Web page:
Torsion was not on the top of the ER doctor’s list. I contend this was due in large part to clinical inertia. My wife was started down the kidney stone pathway from the moment we walked in the door, and there was to be no deviation from that algorithm. After three rounds of pain medication, my wife was still in pain. Close to an hour elapsed. The ER physician finally poked her head in — seemingly solely out of curiosity. Who was the creature in room 8 that was responsible for these persistent screams? The physician poked her head in quite literally. The talking head that appeared in the doorway began to inform my wife and me that she would return in another minute or so. When she actually laid eyes on my wife for the first time, something compelled her to enter the room.
A young, tall, pretty woman who had a calm demeanor and never introduced herself, she asked a few questions and told us she had ordered a CT scan to look for a kidney stone. There was to be no pelvic exam or physical exam of any kind. At this point, I was starting to succumb to the inertia. The ER nurses and physician all thought kidney stone. My colleague has suggested kidney stone days before. The pain did resolve on Sunday only to return two days later. Intermittent and colicky — perhaps they were right. At the very least, the CT scan could rule out horrible things like blood or free air in the abdomen.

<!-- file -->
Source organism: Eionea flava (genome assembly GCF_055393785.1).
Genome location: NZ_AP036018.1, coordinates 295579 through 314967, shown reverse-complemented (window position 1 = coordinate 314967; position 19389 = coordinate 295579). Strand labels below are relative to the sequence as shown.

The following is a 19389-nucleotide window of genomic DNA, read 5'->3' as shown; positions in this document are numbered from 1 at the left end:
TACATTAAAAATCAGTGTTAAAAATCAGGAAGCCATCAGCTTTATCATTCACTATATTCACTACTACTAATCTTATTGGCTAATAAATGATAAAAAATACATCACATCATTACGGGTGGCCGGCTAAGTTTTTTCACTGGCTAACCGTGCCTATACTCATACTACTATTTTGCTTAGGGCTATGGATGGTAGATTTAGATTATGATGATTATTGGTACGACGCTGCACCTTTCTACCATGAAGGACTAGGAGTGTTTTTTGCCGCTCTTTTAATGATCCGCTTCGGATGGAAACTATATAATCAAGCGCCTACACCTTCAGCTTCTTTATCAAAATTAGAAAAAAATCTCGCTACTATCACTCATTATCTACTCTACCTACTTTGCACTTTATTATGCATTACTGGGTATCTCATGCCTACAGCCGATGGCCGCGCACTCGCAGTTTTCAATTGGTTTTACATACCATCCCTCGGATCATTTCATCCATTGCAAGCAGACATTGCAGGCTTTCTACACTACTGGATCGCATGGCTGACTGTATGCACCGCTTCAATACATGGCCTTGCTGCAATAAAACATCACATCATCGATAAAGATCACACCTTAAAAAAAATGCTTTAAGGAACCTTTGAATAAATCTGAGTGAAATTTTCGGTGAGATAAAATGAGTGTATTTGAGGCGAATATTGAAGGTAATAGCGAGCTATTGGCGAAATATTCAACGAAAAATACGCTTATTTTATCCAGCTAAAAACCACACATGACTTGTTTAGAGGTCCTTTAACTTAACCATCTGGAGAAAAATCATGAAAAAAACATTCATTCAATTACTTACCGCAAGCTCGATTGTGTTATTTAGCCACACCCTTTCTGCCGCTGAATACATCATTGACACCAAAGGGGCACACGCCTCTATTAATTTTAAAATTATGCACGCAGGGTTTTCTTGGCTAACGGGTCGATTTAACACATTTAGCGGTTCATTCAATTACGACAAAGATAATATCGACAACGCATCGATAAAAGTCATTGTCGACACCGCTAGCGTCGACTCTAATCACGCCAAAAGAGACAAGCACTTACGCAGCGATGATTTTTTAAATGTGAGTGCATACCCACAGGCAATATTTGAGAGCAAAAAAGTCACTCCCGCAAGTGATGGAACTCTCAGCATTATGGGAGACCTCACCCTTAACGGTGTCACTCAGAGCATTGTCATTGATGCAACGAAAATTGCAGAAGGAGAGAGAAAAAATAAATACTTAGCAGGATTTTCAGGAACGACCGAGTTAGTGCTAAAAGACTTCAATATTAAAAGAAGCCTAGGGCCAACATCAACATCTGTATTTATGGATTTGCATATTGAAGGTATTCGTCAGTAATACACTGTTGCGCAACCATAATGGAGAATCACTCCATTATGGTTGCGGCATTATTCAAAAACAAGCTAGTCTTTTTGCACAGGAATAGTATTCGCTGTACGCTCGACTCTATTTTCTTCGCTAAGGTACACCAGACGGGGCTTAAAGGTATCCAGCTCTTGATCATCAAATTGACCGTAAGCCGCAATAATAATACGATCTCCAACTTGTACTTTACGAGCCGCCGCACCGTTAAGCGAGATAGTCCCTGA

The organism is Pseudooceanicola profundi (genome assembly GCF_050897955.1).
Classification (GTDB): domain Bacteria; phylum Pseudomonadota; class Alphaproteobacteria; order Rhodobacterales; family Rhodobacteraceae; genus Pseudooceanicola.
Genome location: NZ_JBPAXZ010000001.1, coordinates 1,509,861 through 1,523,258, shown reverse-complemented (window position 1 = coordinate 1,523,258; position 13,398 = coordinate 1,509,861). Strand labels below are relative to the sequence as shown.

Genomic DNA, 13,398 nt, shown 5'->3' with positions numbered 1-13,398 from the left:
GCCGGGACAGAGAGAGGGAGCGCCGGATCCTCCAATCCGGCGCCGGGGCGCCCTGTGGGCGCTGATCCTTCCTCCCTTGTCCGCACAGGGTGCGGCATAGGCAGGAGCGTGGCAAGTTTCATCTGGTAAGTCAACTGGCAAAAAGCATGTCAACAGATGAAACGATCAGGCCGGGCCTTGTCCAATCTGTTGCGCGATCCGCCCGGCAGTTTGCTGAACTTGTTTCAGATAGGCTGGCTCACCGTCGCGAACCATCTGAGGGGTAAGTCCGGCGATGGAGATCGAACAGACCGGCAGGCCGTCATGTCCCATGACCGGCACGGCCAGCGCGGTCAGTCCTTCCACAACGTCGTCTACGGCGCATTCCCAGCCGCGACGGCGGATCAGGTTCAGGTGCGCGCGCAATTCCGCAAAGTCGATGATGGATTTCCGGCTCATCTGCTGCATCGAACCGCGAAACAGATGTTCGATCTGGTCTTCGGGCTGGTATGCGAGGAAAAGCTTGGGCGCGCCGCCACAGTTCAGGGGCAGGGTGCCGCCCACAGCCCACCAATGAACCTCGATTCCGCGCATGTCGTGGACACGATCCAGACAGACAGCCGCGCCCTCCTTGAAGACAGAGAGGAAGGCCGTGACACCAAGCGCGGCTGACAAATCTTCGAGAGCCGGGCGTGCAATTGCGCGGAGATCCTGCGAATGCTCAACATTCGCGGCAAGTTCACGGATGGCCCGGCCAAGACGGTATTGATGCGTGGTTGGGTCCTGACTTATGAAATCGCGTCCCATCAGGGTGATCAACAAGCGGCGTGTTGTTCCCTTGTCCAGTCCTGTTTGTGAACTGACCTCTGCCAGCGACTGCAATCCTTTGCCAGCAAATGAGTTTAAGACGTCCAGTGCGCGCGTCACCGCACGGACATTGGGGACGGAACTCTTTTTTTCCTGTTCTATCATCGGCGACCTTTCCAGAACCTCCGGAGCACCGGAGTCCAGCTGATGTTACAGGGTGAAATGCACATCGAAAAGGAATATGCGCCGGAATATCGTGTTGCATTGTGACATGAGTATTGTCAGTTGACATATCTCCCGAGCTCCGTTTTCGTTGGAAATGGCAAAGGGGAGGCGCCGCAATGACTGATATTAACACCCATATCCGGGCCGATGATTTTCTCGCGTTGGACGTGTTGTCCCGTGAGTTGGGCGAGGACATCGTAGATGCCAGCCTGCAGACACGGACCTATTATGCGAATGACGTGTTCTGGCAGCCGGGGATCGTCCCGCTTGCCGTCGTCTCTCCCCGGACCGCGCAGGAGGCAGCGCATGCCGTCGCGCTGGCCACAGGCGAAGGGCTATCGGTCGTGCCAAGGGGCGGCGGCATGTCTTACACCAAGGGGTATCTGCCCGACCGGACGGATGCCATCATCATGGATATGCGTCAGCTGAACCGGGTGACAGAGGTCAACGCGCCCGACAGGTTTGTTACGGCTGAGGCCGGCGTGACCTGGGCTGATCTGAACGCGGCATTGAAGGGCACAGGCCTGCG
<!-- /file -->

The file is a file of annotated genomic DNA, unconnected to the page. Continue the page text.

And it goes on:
I waited patiently but knew how long a non-contrast CT scan should take, and this was taking too long. It was after 3 a.m., and I had to go relieve our sitter. I walked out to where the doctor was seated and asked what the CT showed. I told her that I was a PA. She mentioned there was no evidence of a kidney stone. We looked at the images together, and there was a large adnexal (pelvic) fluid collection. The radiologist suggested a pelvic ultrasound which eventually confirmed an ovarian torsion.
A pelvic cause — I was right all along! Most unfortunate for my wife but for me some consolation in being vindicated. How did I know? I’d like to believe it’s my astute clinical acumen. My intimate knowledge of the patient and the fact that I actually performed a physical exam probably helped. But I was also in possession of a unique cognitive bias. I had personally experienced a testicular torsion as an adolescent. My torsion had presented in an atypical manner, and the diagnosis was delayed by several hours. Because of my own experience I possess a false sense of probability. I think everything could be a torsion.
My wife and I met on eHarmony. Data was entered, and we were matched based on some algorithm that uses the data to predict compatibility. Could it be that the computer is matching individuals in other ways we don’t yet understand?
Ronald Zacker is a physician assistant.